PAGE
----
The times when we come in first feel good. These wins may be big or small, but the feeling of being ahead of others is as addictive as it is desirable. There’s no reason for it to not feel good, as we’ve got no one else to beat when we come in first. One thing people forget however, is that the game of life keeps replaying. The competitions that you win will come around again next week, next month, next year, or in the next decade. Once you win within a specified area of life, it now becomes a game of trying not to lose. The position of being number one is vulnerable. You and your success are now a target, and it pays to make all future moves with that in mind.
This article hopes to shed some light onto why we should be careful dealing with life’s small victories. Whether it be catching the last seat on a crowded bus, being first in line on boxing day, or being rewarded for your performance at work. Winning is desired by all you meet in life. The definition of winning however, differs depending on who you ask. Even the most noble, noncompetitive, people in our world have their own definition of what winning is – and are working toward achieving their desired state. The desire for victory is a powerful motivator and a powerful destroyer. The following points are presented for those whose desire to win burns deep.
You’ll Never Know How Fast Others Run
Once you are ahead, you have no time to watch how fast the ones behind you are running to take your spot. Should turn back and look, you risk losing everything. Looking back can cost you precious time and effort which should be used to continue your streak of winning. This reason alone makes being ahead a scary undertaking. You are blind to who is behind you, and can only focus at what is in front. Be careful though, the ones behind you have a goal – and a clear vision of who they need to beat. That person is you, and they’re chasing you with every ounce of effort they can muster.
When someone beats us it any sort of competition, the feelings we have towards them are complex. Sure, you may respect the performance they’ve put forth and give them credit when its due. What would happen if you continued to compete against them though? Would you still show respect for what they do? Why should you show respect to those you’re trying to defeat? What if the stakes are high – say for instance finding yourself fighting them in an MMA bout. Why should you respect those who aim to make you quit? How about those who try to take money out of your pocket?
There are no right answers to the questions posed above, we can simply meditate on their nature. The fact of the matter is that some people will respect you when you win, while others’ desire to defeat you will burn even hotter. People can become vengeful beings with an unmatched ability to cause pain should they take a loss they did not expect.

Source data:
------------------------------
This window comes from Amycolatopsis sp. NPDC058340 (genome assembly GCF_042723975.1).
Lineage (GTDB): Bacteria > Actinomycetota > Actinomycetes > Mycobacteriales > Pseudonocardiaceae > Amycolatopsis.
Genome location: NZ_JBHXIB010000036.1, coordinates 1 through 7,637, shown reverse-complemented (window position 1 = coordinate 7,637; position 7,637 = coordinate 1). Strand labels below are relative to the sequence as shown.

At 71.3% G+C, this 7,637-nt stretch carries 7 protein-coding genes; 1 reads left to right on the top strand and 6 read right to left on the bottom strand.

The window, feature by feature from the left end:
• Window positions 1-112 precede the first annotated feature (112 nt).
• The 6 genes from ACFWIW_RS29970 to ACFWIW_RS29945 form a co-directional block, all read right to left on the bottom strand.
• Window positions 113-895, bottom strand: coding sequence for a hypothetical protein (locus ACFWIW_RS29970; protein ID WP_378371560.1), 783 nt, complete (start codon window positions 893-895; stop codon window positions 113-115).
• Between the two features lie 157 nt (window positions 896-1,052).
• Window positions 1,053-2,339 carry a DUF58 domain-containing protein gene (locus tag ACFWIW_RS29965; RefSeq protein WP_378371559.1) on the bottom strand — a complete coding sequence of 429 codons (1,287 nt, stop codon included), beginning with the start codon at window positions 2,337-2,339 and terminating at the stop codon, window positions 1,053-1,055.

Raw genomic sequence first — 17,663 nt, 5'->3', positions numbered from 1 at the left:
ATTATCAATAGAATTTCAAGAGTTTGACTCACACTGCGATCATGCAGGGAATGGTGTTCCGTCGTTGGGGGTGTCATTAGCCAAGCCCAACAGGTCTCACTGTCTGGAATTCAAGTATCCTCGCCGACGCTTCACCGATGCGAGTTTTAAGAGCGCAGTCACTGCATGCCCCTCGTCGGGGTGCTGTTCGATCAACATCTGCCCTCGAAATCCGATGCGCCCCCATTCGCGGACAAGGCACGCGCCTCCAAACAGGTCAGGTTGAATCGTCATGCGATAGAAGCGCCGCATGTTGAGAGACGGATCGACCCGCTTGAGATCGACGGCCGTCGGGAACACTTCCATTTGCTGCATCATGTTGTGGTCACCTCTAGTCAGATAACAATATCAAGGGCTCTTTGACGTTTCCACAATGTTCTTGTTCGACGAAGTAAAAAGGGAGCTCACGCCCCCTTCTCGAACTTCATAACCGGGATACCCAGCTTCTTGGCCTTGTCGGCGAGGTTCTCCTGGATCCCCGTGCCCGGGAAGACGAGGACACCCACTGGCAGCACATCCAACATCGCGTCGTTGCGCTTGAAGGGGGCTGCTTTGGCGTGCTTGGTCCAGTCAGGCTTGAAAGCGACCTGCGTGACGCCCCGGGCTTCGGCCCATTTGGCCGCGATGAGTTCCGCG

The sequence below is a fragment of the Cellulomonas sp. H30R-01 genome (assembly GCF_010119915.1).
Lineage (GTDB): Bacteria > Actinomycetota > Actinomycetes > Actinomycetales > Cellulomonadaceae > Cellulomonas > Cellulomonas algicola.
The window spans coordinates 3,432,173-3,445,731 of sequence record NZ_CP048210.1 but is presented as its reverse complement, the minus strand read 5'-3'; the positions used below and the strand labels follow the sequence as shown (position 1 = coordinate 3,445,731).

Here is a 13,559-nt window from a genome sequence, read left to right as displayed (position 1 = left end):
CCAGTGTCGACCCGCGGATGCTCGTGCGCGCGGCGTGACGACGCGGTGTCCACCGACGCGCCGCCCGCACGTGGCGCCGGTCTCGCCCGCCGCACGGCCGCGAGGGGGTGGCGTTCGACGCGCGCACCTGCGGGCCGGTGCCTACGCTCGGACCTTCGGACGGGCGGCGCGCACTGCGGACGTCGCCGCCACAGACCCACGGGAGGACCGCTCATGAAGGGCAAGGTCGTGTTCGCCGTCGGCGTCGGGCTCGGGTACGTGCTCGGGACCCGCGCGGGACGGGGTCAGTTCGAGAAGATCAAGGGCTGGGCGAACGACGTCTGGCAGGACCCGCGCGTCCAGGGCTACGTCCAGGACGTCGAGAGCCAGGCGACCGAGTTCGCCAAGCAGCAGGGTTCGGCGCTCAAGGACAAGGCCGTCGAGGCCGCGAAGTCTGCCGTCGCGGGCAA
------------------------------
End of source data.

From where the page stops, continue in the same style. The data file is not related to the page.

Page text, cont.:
Be careful about being blind to other forms of competition too. If for instance you become a master in a domain where nobody can pose a threat, they may then try to coerce you into competitions they can win. Be careful of letting your guard down when you think the competition has come to an end. People define their own rules and games. Should you win at one, they’ll make another rather than continue losing in the one you’ve mastered.
For example, taking the last seat on the bus can motivate those left standing to make life difficult for you later on. They may take their time moving aside while you make your way to get out the door – with their loss motivating their behavior. In no way is this article proposing that everyone you win against will operate by these rules. It is trying to prepare you for those who do. Those you win against will try hard to see you lose, and the realm in which they retaliate can be unexpected.
The Perfect Competitor
So what’s your best chance of remaining ahead after you win? We’ve established that it may be risky to keep tabs on those behind you as you should be fully focused on what’s ahead. The only logical way then, is to make yourself believe that you’re competing against perfect beings. You should make yourself believe those behind you are gods in what they do and perfect in anything they set their mind to. Their mind will be set on winning against you, thereby your mind should be set on winning against perfection. The sentence prior is impossible in theory, but serves well to motivate you in practice. If you visualize those chasing you as utter beasts – the perfect competitors with sharp teeth and long claws – you’ll remain motivated to keep of running while you’re ahead.
The chance is that not many can live up to this image of being a perfect competitor. Reality thereby, will not come close to what you visualize, and the ones running behind you will not come close to catching you. Be honest with what this perfect competitor looks like and what they do. There is no limit to their skills, so visualize the strongest version of competition that your mind can manage.